More Malaysians apart from Abang Johari and Daim Zainuddin should speak up on what went wrong in six decades of Malaysian nation-building which is related to the question whether Malaysia can be saved to become a world-class great nation before Malaysia’s Centennial instead of becoming a failed state like Sri Lanka
Yesterday Sarawak Premier Abang Johari and former Finance Minister Daim Zainuddin spoke up on what went wrong in six decades of Malaysian nation-building which is related to the question whether Malaysia can be saved to become a world-class great nation instead of becoming a failed state like Sri Lanka.
Abang Johari said UMNO Deputy Chairman Mohamad Hasan’s proposal about a New Malaysia should never be brought up as what is needed is the implementation of the conditions enshrined in the Malaysia Agreement 1963 which was fundamental to the establishment of Malaysia and the results of the Inter-Governmental Committee report.
Is the UMNO Deputy President prepared to accept this position?
But even more important, is the Minister in the Prime Minister’s Department in charge of Sarawak and Sabah, Maximus Ongkili prepared to accept this Sarawak position that there should be no talk of a New Malaysia Agreement or a supplementary deal, as more important is the restoration and fulfilment of the conditions in MA63, most of which, Abang Johari alleged, had been eroded.
Ongkili recently stirred the hornets’ nest when he rightly raised at the PBS annual delegates assembly that a “BN party” was responsible for a citizenship-for-votes scheme and that efforts must be undertaken to remove unqualified individuals from the voter list.
But is he aware that his success or failure as a Federal Minister for close to two decades will depend on his ability to resolve the nightmare of illegal immigrants in Sabah with voting rights and whether he could under his present portfolio restore the conditions of MA63?
Ongkili has been entrusted with Sabah and Sarawak affairs since March 2020. What has he done this resolve this nightmare of illegal immigrants in Sabah with voting rights in the last two years?
The other person who spoke about “What went wrong” in six decades of Malaysian nation-building was Daim Zainuddin, twice the former Finance Minister.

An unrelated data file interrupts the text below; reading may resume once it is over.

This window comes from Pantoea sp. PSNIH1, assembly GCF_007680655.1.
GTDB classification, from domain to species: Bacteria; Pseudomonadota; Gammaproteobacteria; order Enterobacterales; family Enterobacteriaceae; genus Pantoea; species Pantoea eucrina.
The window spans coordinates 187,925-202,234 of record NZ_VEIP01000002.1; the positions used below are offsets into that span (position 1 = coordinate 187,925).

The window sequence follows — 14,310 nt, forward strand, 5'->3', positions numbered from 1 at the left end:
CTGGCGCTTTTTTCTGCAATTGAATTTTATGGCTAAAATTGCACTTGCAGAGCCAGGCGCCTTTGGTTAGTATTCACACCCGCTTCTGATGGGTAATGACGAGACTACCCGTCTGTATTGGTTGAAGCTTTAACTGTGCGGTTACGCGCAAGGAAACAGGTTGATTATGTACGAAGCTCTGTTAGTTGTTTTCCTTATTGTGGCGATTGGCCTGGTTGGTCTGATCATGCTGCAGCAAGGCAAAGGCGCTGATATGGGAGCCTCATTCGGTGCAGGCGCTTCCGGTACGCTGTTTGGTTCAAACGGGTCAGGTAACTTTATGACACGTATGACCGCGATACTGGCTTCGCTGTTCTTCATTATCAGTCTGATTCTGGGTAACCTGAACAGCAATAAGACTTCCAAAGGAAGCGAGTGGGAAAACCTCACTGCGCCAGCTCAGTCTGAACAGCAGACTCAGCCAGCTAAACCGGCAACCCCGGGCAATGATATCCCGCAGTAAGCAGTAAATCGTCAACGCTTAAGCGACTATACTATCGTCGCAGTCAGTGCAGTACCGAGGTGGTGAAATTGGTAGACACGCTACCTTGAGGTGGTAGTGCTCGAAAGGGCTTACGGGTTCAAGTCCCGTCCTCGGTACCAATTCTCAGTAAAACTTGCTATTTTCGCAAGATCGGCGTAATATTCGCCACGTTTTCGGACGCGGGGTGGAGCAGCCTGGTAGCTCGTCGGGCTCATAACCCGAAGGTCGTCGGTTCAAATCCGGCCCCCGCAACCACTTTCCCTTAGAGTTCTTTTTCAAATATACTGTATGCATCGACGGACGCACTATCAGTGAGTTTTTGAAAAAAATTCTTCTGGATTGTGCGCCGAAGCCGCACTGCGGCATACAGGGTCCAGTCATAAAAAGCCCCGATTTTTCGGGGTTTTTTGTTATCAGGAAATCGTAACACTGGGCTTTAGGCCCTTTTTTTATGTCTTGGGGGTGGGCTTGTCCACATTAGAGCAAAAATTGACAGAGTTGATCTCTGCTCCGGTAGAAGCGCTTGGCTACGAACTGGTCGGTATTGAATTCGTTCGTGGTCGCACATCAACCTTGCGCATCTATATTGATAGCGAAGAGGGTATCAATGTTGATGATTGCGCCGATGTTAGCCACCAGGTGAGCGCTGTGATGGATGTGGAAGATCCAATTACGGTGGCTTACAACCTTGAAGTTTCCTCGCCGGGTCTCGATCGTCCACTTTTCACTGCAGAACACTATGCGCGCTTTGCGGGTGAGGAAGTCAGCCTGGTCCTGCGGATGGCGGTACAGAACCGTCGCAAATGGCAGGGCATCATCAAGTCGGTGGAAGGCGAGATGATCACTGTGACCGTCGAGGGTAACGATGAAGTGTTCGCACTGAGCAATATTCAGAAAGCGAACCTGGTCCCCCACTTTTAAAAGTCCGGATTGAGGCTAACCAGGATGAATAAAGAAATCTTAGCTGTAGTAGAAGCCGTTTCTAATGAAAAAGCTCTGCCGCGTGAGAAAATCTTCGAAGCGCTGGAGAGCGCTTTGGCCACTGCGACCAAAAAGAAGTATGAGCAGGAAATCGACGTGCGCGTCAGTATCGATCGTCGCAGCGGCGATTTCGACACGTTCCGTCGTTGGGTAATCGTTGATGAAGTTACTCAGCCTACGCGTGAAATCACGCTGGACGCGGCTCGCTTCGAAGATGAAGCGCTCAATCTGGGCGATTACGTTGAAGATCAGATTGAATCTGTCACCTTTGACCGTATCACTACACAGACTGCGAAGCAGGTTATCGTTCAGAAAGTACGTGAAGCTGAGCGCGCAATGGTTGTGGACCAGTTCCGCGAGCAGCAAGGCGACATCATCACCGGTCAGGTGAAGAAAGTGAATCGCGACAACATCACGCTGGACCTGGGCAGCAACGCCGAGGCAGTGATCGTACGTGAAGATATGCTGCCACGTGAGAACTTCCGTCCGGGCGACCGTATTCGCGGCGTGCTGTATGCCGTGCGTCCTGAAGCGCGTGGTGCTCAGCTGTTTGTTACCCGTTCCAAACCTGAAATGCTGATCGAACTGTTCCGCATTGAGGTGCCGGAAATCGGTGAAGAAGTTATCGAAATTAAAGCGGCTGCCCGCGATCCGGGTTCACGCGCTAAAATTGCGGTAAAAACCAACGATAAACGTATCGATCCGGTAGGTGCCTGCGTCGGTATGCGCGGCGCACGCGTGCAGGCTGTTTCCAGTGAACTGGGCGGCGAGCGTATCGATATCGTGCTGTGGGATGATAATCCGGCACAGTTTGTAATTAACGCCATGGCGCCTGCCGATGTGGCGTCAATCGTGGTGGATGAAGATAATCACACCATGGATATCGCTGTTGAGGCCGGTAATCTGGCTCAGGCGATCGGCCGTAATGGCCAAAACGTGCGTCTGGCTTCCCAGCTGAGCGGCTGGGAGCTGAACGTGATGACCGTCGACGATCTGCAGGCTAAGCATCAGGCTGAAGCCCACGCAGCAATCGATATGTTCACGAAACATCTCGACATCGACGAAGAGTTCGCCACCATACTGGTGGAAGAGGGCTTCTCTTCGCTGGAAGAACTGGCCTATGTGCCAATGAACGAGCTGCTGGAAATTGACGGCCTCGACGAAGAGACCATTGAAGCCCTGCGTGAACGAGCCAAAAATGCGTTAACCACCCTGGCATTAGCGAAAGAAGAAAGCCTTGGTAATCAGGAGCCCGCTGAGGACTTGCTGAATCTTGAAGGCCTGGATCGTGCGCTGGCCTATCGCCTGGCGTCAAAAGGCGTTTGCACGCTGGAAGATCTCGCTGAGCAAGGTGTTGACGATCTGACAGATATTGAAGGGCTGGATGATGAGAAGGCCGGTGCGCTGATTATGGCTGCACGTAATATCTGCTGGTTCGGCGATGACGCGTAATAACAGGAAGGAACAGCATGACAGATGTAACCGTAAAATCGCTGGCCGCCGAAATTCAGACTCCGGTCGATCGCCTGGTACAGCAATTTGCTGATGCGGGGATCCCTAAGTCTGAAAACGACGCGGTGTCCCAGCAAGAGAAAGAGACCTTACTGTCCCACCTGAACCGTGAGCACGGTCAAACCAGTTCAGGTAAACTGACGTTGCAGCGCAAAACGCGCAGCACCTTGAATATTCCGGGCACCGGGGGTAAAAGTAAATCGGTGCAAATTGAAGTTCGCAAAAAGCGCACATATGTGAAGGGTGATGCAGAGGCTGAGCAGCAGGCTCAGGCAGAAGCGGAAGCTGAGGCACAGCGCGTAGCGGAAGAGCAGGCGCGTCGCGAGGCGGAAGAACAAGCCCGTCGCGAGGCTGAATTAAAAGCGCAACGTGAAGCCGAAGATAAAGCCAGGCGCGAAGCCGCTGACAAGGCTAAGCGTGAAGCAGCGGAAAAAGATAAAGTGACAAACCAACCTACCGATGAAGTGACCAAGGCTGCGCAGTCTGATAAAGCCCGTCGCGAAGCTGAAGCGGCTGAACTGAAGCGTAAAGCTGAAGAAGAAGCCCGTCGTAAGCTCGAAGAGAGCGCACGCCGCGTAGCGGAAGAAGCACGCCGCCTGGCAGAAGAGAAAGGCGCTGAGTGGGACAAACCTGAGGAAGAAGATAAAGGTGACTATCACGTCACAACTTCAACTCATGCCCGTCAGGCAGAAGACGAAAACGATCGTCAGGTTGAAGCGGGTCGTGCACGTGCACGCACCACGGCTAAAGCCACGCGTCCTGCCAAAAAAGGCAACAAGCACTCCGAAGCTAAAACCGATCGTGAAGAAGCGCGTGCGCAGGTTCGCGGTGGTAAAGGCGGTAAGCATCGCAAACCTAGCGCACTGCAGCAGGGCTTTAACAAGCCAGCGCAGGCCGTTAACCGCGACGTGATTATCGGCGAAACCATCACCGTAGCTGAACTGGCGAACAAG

Daim asked in a special interview with The Malaysian Insider: “Now that I’ve retired and as I go through all my old files, I ask, why we have gone back to repeating past mistakes?”
He questioned about Putrajaya’s over-reach into business and the increasing dominance of government-linked companies in the economy.
Currently, the government-linked companies (GLCs) and government-linked investment companies (GLIC) ecosystem constitutes RM445 billion or 25% of Bursa Malaysia’s market capitalisation.
The spirit of the New Economic Policy, Daim said, should not see the government competing with the private sector as governments are not entrepreneurs and “do not know how to do business”.
Daim is worried looking at how the government of late has been getting more involved in GLCs and GLICs, and how the federal budget is being managed.
Monthly salaries in GLCs and GLICs have gone up from RM30,000 a month in his time to RM1 million a month at present.
A big concern of Daim, who was former chairman of the Pakatan Harapan administration’s Council of Eminent Persons, is Malaysia’s borrowings to fund government subsidies and a bloated administration.
“Our financial situation is serious. Pensions, salaries for civil servants are high and debt servicing is high. And according to the civil servants themselves, by 2030 our debt servicing alone will be RM200 billion a year.”
To make things worse, Daim said politicians are expanding the civil service to gain more votes.
“The politicians want to exploit the 1.6 million civil servants for votes. Plus a wife and two kids and that is five million voters. It’s a vote bank and they want to keep on expanding till they forget about the nation. This cannot go on. I brought this up back then as it cannot go on, even then. And now they are talking about a four-day work week.”
Another concern of Daim is the quality of education in the country and how it affected Malaysia’s competitiveness against other Southeast Asian countries.
He said Malaysia’s education system had failed and the inclusion of religious studies into the education syllabus had not helped.
Daim said back in his time, they undertook religious studies after school in the afternoon once a month, and it did not make them any less Muslim.
“In fact, its worse now as leaders have become corrupt and the rakyat say it’s okay.”
This has highlighted the fact that despite a decade of the monstrous mega 1MDB multi-billion dollar financial scandal, not a single UMNO and Barisan Nasional Minister or leader had ever condemned it.
Malaysia needs more people to speak up on what went wrong in Malaysian nation-building that we cannot leverage on the virtues and values of the great civilisations that meet in Malaysia and develop our potential to the fullest.
We need more Malaysians to speak up in the search for answers as to what went wrong in Malaysia’s six decades of nation-building, whether Malaysia can be saved before Malaysia’s Centennial and become a world-class great nation instead of becoming a failed state like Sri Lanka.